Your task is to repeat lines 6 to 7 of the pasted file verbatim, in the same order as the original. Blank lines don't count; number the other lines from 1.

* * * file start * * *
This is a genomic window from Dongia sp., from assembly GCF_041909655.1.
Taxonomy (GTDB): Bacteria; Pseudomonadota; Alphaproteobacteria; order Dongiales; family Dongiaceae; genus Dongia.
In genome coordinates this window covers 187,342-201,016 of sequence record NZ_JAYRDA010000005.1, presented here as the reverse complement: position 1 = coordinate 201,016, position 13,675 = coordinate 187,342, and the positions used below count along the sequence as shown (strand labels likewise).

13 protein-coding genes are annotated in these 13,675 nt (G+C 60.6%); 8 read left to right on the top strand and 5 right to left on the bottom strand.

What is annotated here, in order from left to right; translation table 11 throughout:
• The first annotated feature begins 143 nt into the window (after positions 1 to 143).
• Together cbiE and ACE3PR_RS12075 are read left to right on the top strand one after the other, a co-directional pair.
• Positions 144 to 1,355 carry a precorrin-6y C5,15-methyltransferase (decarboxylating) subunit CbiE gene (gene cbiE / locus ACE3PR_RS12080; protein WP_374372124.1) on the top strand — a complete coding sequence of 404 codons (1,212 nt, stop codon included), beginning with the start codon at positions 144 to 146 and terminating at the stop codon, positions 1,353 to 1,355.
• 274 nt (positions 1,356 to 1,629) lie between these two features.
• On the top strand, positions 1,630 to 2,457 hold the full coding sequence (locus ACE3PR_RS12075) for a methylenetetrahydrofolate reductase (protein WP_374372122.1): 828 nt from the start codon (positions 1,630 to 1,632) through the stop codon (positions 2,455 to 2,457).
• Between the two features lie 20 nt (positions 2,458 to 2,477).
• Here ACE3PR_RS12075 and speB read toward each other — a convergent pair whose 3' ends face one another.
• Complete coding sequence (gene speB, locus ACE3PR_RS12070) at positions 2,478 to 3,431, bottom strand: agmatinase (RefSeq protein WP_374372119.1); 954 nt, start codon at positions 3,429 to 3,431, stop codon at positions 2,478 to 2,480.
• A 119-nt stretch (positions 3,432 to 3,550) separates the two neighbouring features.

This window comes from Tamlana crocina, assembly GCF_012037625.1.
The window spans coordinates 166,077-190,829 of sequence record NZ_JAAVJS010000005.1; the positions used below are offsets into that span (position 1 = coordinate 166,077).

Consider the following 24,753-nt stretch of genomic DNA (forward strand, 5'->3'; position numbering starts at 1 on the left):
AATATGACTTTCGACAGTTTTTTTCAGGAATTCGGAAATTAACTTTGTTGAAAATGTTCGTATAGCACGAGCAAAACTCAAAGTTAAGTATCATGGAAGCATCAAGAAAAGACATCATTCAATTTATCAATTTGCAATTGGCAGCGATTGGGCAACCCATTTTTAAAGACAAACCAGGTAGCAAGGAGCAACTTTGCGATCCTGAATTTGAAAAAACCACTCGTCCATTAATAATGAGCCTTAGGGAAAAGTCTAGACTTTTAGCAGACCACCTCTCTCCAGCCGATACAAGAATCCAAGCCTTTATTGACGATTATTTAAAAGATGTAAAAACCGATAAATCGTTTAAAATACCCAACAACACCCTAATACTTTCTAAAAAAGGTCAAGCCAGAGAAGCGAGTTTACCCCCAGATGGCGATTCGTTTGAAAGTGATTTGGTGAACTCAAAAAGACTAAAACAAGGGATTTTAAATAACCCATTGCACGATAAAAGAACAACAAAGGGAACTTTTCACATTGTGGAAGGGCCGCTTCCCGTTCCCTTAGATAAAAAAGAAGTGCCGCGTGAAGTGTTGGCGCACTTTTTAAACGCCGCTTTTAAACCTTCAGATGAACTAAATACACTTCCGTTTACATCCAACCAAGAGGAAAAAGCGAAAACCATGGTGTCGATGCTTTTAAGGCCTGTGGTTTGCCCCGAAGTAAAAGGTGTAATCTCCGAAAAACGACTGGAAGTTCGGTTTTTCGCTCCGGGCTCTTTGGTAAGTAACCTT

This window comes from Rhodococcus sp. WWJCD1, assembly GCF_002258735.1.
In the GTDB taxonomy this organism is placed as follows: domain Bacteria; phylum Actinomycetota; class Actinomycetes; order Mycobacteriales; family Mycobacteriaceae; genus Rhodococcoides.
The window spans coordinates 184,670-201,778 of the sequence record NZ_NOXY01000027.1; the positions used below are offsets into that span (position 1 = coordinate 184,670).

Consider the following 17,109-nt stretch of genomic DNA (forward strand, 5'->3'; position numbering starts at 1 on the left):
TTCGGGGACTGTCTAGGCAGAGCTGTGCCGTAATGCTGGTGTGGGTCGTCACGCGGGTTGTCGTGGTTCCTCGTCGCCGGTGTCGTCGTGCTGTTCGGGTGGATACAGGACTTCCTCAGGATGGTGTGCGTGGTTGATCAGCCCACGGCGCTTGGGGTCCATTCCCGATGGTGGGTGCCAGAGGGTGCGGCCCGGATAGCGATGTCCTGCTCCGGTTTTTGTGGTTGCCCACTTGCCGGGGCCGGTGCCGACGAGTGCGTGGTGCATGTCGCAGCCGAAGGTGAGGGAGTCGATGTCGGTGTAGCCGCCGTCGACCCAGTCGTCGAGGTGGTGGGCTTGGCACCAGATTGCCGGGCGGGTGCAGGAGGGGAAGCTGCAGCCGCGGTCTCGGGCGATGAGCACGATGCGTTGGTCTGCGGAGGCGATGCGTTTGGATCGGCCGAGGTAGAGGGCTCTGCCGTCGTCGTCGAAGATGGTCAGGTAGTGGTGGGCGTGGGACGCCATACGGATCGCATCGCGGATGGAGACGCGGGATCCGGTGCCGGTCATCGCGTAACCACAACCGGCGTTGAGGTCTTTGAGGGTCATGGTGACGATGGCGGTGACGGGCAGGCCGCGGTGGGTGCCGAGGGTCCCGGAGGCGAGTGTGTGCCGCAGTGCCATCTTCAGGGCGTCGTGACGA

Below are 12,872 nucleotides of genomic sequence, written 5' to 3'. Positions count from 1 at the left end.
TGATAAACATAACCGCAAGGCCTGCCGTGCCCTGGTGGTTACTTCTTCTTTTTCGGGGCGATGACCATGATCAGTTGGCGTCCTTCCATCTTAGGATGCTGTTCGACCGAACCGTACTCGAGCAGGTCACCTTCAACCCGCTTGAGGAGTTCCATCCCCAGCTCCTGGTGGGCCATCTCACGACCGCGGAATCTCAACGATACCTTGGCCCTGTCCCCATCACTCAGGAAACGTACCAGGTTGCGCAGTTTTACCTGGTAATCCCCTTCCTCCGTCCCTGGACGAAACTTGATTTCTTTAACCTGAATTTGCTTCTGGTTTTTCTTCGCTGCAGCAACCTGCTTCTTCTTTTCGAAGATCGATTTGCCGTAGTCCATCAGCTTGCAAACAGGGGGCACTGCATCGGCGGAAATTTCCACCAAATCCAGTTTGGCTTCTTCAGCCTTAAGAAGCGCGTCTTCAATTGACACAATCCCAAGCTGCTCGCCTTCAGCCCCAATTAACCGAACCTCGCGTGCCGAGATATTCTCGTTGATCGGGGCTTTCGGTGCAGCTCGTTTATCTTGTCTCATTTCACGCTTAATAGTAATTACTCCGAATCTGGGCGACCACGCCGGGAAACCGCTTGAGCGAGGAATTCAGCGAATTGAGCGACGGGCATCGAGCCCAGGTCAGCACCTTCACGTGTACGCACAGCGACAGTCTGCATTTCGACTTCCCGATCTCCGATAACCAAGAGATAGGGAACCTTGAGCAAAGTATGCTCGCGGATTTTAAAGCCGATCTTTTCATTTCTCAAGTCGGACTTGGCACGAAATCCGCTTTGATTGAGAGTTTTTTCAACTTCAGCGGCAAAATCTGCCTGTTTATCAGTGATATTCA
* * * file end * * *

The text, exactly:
• The first annotated feature begins 143 nt into the window (after positions 1 to 143).
• Together cbiE and ACE3PR_RS12075 are read left to right on the top strand one after the other, a co-directional pair.